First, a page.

The prospect of riding a gravel grinder has increasingly intrigued both cycling road racers and mountain bike riders for a few years now. So when the posting for the Northwoods Gravel Grinder to be held in Rangeley, Maine during the late September foliage season popped up on Bikereg.com, a bunch of us decided now is the time to give it a try.
Rangeley is the last outpost of civilization in the northwest corner of Maine and features gobs of lakes, mountains and forests. It also features an extensive network of logging roads and private camp roads leading to secluded lakes and excellent fishing spots. Drew Hufnagel, who organized the event, and his crew did an amazing job of piecing together a 35 mile route and a 79 mile route that took advantage of the wilderness setting and served up a full gamut of bike riding challenges.
Spencer Nietmann, Troy Barry and I (Hank Pfeifle) of Downeast Racing joined 40 or so others who were evenly split between the two routes offered. Not a huge turnout but a new event has to start somewhere and maybe this post will entice more to give it a go next year. Now I must admit to being an old dog roadie with limited mountain bike experience, whereas Troy (former USA 2-man x 12 hour national mountain bike champ + pro CX licence) and most others on the starting line had a mountain bike heritage. Cyclocross bikes predominated the mode of transport selection with 33mm wide, mini diamond tread centers and slight knobby edge tires as the tire choice. Tire pressure ranged from 45 lbs to 80 lbs depending on one's estimate of the road surface conditions (no preview of the course was possible as the route was on normally closed private property).
We rolled out of town on Route 16 but soon turned onto the dirt road that goes around Dodge Pond. Upon hitting the dirt, the "go" switch went on and the pace quickened. Ah, this surface is fine - just a few potholes. Mr. Hufnagel had informed us to follow the signs, arrows on the roads and florescent green tree ribbons. A mile into the perfectly fine Dodge Pond dirt road the route markers all pointed towards a .. what? .. a stream bed? Why, whats wrong with this dirt road we're on? Off we go onto this stream bed (actually it WAS a road) and Troy really turns up the heat. Time to dwindle the herd. One thing I have learned during my limited time on a mountain bike is that, if you don't know what you are doing, follow someone who does. That fraction of a second of learning where the good line is through the mayhem of rocks, holes and tree limbs can make all the difference between sticking around or going backwards. Onto the back wheel of Matt Reynolds I went and a couple miles later six of us emerged intact onto the next road. Phew! And that's how the whole ride went - good roads, stony roads (ugh), wash boardy roads (ugh x 2), long gradual uphills (nice), long speedy downhills (nice x 2), crazy fast rutty downhills interspersed with humped culverts (yikes!!), big rocks, grassy centered roads (is this really a road??), questionable bridges over streams - everything you could think of to test your skills.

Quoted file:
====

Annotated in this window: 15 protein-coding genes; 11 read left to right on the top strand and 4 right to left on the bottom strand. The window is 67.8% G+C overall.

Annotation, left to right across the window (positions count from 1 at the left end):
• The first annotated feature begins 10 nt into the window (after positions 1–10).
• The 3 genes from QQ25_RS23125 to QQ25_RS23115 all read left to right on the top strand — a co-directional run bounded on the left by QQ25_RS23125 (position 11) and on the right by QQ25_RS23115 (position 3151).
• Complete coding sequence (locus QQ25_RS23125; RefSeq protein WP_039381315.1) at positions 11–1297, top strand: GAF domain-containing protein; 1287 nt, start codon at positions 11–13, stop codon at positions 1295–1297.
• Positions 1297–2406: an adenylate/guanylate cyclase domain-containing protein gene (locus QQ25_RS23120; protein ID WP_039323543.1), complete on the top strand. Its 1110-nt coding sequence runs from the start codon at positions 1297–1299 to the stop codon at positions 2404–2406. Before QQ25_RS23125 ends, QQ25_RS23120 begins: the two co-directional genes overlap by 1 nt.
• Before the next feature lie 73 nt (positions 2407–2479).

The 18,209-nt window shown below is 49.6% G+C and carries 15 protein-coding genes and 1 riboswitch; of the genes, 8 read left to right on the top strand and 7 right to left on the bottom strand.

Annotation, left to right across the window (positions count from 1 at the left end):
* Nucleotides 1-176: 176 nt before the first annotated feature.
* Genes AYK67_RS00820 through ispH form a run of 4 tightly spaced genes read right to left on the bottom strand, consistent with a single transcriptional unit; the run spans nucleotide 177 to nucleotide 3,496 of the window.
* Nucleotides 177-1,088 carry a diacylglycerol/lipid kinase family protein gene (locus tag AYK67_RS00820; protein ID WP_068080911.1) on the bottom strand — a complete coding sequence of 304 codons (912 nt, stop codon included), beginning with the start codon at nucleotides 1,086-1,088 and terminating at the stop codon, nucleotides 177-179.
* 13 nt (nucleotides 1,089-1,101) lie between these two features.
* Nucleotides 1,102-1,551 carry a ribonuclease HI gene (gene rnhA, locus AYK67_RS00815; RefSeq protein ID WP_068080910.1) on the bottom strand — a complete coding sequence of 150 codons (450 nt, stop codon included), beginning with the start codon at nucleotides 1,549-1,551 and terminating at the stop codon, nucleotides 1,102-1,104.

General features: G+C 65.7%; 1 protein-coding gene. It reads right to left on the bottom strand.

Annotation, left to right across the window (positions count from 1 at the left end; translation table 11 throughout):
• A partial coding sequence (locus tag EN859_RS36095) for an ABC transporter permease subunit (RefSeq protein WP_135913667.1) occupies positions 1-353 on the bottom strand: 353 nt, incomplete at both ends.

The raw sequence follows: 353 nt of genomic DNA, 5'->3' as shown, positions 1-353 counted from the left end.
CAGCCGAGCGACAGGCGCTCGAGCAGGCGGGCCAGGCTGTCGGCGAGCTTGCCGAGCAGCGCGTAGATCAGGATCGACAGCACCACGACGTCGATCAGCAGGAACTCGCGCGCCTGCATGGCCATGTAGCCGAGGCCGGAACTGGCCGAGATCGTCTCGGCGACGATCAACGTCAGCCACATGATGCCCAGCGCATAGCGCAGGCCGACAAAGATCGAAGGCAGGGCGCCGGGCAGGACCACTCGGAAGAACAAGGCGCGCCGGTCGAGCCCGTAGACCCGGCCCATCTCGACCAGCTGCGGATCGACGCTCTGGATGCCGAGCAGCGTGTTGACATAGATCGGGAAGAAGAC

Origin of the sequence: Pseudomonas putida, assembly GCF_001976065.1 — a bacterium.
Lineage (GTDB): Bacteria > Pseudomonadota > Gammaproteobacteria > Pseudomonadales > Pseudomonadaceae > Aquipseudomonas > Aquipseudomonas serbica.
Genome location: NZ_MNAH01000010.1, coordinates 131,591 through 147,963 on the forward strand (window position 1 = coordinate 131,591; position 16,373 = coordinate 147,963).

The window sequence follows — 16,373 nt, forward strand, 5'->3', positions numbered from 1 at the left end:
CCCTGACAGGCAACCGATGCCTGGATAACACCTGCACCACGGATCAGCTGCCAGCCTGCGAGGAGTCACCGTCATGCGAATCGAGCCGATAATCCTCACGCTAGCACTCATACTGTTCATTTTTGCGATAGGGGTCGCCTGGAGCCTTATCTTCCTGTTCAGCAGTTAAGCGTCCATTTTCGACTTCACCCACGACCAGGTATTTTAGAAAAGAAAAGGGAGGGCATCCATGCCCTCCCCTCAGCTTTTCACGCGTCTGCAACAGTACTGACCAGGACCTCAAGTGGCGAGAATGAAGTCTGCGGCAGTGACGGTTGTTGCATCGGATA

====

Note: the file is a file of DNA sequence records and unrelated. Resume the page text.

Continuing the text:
Uphills, flat tires and just plain craziness eventually shattered all semblances of people riding together which means, a) being able to take care of yourself in the middle of nowhere, and b) being able to solo TT for 60 miles are good & necessary skills to have. Mountain bike descending skills are a prerequisite as you need to be comfortable on the speedy and always tricky downhills. Steve Edwards of PVC incorporated the full package of gravel grind experience, bike handling skills, climbing ability and a mechanically clean negotiation of the route to earn the well deserved win. Troy Barry used all his considerable skills (he hit 45 on one of the gravelly, rutty downhills - don't tell his wife) to overcome two flats to nab 2nd. Matt Reynolds rode an error free ride for 3rd and, after fixing a flat of my own (with tube assistance from Ron Dunn - thanks), I managed a 4th place with John Liston hot on my heels (that guy can fly downhill - fun to watch hard to overcome).
Experienced gravel grinders opined that the Rangeley route was mid-level on the gravel grind extreme scale based on the many Northeast options out there. Dang. In other words, practice up and be ready for everything when you enter these events. Fast or slow you'll have a memorable time.